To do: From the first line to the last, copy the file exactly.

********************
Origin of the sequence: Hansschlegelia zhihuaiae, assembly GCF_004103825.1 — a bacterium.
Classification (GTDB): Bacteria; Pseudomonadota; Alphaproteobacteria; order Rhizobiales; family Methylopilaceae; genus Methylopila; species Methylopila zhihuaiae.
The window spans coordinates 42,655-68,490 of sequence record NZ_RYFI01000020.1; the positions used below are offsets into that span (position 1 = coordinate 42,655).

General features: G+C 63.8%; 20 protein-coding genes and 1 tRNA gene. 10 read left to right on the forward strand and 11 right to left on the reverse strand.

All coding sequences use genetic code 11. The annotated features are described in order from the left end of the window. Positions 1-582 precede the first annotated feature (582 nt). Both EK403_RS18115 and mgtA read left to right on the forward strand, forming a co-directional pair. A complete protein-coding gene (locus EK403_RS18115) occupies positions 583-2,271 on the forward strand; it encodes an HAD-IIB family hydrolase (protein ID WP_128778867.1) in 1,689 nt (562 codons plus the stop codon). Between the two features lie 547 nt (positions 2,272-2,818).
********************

Origin of the sequence: Hansschlegelia zhihuaiae, assembly GCF_004103825.1 — a bacterium.
Classification (GTDB): Bacteria; Pseudomonadota; Alphaproteobacteria; order Rhizobiales; family Methylopilaceae; genus Methylopila; species Methylopila zhihuaiae.
The window spans coordinates 42,655-68,490 of sequence record NZ_RYFI01000020.1; the positions used below are offsets into that span (position 1 = coordinate 42,655).

General features: G+C 63.8%; 20 protein-coding genes and 1 tRNA gene. 10 read left to right on the forward strand and 11 right to left on the reverse strand.

All coding sequences use genetic code 11. The annotated features are described in order from the left end of the window. Positions 1-582 precede the first annotated feature (582 nt). Both EK403_RS18115 and mgtA read left to right on the forward strand, forming a co-directional pair. A complete protein-coding gene (locus EK403_RS18115) occupies positions 583-2,271 on the forward strand; it encodes an HAD-IIB family hydrolase (protein ID WP_128778867.1) in 1,689 nt (562 codons plus the stop codon). Between the two features lie 547 nt (positions 2,272-2,818).